Making sanitation and hygiene a priority in Zambia
Diarrhoea is the third largest killer of children under the age of five in Zambia. This is especially prevalent in rural areas where less than half of all rural women and men (43%) use soap or another appropriate medium to wash their hands after relieving themselves and before cooking and eating.
Furthermore, most people in rural areas practise open defecation and the combination of these unsanitary practices spreads disease and contaminate wells and streams which people use for drinking.
“The lack of access to improved sanitation and safe water, and inadequate hand hygiene all combine to contribute to the high prevalence of diarrhoea among children under five. During recent years, Zambia has been losing 1.3% of its gross domestic product (GDP), approximately ZMW 946 Million or US$194 Million annually due to poor sanitation. Most of it, US $167 million, due to premature deaths of approximately 8,700 Zambians including 6,600 children annually due to poor sanitation and hygiene.” – Assistant Secretary Lloyd Tembo on behalf of Northern Province Permanent Secretary Hlobotha Nkunika
Diarrhoea and cholera are highly preventable and curable but still disproportionately affect marginalised groups in developing nations primarily due to unsanitary practices. SNV’s Sustainable Sanitation and Hygiene for All (SSH4A) programme, funded by the Department for International Development (DFID), aims to address the sanitation gaps that spread such diseases. This project improves sanitation coverage through hygiene promotion activities and encourages communities to commit themselves to becoming open defecation free (ODF) through community-led total sanitation (CLTS) activities. The project will also work to improve community access to better and affordable sanitation services and products by developing local markets. All interventions are aimed at improving local governments’ capacity to steer improved sanitation and are anchored in structures that ensure sustainability and ownership.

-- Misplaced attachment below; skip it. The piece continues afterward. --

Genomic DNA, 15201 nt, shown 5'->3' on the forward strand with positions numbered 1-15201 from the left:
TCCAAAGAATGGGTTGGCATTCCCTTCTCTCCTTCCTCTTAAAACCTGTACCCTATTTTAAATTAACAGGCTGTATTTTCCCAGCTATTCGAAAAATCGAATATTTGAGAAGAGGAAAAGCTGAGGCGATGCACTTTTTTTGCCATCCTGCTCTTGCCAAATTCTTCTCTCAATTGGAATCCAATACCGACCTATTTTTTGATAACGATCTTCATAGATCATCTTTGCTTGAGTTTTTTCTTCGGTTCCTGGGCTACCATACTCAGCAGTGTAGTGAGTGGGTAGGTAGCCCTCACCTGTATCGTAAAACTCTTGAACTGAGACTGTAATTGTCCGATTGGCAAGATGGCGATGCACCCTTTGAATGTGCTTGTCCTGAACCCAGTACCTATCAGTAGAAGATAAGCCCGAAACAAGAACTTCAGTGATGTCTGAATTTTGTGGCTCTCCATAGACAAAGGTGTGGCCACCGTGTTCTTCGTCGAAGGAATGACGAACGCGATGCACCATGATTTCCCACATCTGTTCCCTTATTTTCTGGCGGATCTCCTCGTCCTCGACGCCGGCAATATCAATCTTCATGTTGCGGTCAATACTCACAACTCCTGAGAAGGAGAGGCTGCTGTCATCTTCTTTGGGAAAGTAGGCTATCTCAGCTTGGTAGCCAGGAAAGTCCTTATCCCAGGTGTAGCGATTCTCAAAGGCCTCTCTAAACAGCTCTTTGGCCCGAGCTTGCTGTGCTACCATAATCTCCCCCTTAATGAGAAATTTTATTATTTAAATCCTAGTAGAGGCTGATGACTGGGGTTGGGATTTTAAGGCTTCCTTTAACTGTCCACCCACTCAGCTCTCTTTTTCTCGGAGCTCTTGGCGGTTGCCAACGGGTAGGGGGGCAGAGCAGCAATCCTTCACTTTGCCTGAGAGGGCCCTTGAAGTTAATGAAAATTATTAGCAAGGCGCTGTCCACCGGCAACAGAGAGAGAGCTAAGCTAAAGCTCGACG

As part of the goal to institutionalise CLTS in local government plans and activities, SNV in Zambia organised a Training of Trainers Workshop for CLTS Facilitators from 18th – 22nd August 2014 in Kasama. The objective of the workshop was to equip participants with the knowledge and skills on CLTS facilitation needed to enable effective wider rollout of CLTS activities throughout the project districts in northern Zambia. 46 participants from the project districts of Luwingu, Kasama, Mungwi and Mporokoso were present for the training.
"The main problem is that communities do not make sanitation a priority. Water is a priority, but not sanitation. We need to trigger these communities to realise sanitation is equally important and to take the necessary steps to address it. We will achieve this by stimulating a collective sense of disgust, fear and shame among community members as they confront the crude facts about mass open defecation and its negative impacts on the entire community. Our aim is to make faeces a priority.” – Moses Mutyoka, Principal National CLTS Coach